The workshop will unpack a new unit/resource recently developed for the Grade 11 Contemporary dance course for CODE. The unit explores and models decolonizing practices in dance education. Using generative and body-led inquiry processes, the workshop will engage in frameworks and strategies that situate bodies in the built environment as well as natural spaces so that participants can interrogate and derive meaning from their positionality. The goals of the workshop are to: explore ideas and concepts relating to what and who influences, informs and governs how they move in a dance class and by extension how they move in the world and interrogate and question those influences and what/who becomes valued in dance.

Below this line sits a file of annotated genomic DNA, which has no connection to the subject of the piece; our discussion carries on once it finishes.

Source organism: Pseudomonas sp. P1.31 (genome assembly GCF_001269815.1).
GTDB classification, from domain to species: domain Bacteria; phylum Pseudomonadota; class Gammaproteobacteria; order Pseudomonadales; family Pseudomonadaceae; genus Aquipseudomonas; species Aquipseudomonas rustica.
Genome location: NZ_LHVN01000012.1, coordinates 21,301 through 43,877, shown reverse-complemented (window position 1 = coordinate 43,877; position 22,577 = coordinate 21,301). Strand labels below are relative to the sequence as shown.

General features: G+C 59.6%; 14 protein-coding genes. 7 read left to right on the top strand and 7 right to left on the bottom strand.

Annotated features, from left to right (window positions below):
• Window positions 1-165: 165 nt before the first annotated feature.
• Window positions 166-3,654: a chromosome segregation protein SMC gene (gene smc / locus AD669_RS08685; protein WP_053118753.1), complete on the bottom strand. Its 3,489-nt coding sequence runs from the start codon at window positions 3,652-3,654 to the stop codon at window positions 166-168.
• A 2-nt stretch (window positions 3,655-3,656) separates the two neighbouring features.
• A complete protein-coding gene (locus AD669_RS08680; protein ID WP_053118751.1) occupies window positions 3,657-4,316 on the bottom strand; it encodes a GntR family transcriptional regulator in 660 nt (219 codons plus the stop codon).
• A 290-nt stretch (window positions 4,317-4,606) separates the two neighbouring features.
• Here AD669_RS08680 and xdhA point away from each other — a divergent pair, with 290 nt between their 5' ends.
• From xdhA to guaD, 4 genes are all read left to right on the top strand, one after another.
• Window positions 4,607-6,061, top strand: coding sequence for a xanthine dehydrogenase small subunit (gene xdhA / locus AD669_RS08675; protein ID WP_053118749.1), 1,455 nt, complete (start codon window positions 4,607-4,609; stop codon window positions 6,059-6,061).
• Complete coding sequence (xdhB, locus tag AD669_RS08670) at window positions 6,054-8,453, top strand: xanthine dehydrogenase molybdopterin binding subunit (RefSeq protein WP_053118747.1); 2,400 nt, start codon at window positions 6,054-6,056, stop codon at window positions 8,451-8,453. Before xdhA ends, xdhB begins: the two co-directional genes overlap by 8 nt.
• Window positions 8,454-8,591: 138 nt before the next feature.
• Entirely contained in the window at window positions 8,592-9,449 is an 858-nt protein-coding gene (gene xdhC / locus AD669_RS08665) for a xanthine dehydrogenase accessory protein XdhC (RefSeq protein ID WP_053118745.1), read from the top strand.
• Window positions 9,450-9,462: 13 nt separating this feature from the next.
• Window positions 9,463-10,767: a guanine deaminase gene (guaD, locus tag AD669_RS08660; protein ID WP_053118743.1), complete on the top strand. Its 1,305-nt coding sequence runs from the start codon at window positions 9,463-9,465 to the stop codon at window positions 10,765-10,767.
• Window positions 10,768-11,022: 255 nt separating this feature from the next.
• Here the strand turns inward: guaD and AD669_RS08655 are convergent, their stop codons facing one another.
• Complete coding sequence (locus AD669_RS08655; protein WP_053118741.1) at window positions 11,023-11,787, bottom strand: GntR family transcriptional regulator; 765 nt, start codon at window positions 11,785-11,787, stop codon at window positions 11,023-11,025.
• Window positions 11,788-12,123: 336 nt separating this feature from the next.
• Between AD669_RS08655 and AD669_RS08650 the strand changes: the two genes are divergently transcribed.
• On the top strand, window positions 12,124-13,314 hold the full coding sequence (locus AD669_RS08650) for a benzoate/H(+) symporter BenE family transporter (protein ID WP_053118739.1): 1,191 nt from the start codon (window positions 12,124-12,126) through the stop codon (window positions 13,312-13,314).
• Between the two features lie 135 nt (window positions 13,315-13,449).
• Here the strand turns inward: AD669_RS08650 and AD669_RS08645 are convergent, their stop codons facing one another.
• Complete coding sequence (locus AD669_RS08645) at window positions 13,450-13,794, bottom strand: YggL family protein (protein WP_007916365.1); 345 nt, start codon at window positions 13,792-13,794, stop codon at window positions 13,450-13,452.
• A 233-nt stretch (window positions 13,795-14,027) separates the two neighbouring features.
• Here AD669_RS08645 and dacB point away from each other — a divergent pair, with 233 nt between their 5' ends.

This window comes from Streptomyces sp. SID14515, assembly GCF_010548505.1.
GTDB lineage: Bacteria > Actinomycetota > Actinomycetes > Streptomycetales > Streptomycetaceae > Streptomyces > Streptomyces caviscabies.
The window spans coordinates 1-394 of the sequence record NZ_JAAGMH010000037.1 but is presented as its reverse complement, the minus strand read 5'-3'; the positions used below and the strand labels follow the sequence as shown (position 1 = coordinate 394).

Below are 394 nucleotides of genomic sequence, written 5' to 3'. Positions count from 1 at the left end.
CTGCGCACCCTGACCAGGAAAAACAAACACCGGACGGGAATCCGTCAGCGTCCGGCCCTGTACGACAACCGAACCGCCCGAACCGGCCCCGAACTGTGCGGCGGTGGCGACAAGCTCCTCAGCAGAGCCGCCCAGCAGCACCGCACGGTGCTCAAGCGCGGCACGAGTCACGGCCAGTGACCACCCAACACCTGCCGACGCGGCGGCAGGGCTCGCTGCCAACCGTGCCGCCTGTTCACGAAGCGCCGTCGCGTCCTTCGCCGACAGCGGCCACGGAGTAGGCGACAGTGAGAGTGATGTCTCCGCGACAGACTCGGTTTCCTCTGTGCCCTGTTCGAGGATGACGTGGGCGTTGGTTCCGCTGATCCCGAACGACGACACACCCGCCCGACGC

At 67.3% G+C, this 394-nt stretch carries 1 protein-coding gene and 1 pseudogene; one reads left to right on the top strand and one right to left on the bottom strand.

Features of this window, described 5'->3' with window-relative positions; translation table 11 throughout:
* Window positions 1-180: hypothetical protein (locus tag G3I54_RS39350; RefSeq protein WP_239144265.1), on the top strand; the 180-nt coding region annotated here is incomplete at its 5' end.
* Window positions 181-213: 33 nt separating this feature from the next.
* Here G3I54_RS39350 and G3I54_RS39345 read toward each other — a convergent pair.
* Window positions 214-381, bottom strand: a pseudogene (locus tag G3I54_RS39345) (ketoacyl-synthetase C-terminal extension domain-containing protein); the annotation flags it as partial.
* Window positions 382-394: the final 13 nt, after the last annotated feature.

You may be particularly intrigued in this workshop if your focus is: Secondary Dance
In the last three decades my professional, creative and pedagogical activities have mostly taken place in education contexts. My education activities include working with children, youth, educators and artists from diverse populations and communities. I have presented at provincial, national and international conferences, where I advocate and model innovative pedagogical practices in dance education. I have contributed in various capacities in the development of dance curriculum policy, guidelines and resources for Ontario teachers. I am the founder of Pulse Ontario Dance Conference that hosts a 3-day provincial gathering for dance educators, youth, emerging and established dance artists. My artistic activities include creating, producing and performing for the stage, single channel, 360 degree video and site-based immersive events. My recent activities as an embodied scholar engages in research activities that centralizes the body in research endeavors.